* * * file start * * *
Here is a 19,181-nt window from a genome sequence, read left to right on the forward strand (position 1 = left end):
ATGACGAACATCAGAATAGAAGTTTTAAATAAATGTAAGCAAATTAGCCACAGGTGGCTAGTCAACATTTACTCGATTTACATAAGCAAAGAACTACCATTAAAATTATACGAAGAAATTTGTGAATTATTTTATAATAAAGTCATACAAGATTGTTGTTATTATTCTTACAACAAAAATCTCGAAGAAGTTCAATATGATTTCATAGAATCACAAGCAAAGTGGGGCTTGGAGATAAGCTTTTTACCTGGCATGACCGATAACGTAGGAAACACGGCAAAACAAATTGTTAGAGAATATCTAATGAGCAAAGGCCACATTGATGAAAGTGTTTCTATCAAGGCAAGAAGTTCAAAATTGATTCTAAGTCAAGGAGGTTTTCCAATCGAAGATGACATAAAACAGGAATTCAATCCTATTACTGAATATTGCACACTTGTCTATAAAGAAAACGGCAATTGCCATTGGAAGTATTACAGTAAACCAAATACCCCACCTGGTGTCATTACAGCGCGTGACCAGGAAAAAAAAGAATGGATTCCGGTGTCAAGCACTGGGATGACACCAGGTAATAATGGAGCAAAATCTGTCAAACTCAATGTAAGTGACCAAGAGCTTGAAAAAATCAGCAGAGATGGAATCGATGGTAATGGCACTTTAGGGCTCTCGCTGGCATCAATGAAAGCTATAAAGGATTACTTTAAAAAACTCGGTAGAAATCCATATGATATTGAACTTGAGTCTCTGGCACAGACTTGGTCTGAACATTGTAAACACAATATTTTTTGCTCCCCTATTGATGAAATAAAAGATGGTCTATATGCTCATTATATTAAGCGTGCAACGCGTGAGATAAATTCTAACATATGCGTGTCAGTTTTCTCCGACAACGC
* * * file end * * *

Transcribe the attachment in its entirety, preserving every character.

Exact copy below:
Here is a 19,181-nt window from a genome sequence, read left to right on the forward strand (position 1 = left end):
ATGACGAACATCAGAATAGAAGTTTTAAATAAATGTAAGCAAATTAGCCACAGGTGGCTAGTCAACATTTACTCGATTTACATAAGCAAAGAACTACCATTAAAATTATACGAAGAAATTTGTGAATTATTTTATAATAAAGTCATACAAGATTGTTGTTATTATTCTTACAACAAAAATCTCGAAGAAGTTCAATATGATTTCATAGAATCACAAGCAAAGTGGGGCTTGGAGATAAGCTTTTTACCTGGCATGACCGATAACGTAGGAAACACGGCAAAACAAATTGTTAGAGAATATCTAATGAGCAAAGGCCACATTGATGAAAGTGTTTCTATCAAGGCAAGAAGTTCAAAATTGATTCTAAGTCAAGGAGGTTTTCCAATCGAAGATGACATAAAACAGGAATTCAATCCTATTACTGAATATTGCACACTTGTCTATAAAGAAAACGGCAATTGCCATTGGAAGTATTACAGTAAACCAAATACCCCACCTGGTGTCATTACAGCGCGTGACCAGGAAAAAAAAGAATGGATTCCGGTGTCAAGCACTGGGATGACACCAGGTAATAATGGAGCAAAATCTGTCAAACTCAATGTAAGTGACCAAGAGCTTGAAAAAATCAGCAGAGATGGAATCGATGGTAATGGCACTTTAGGGCTCTCGCTGGCATCAATGAAAGCTATAAAGGATTACTTTAAAAAACTCGGTAGAAATCCATATGATATTGAACTTGAGTCTCTGGCACAGACTTGGTCTGAACATTGTAAACACAATATTTTTTGCTCCCCTATTGATGAAATAAAAGATGGTCTATATGCTCATTATATTAAGCGTGCAACGCGTGAGATAAATTCTAACATATGCGTGTCAGTTTTCTCCGACAACGC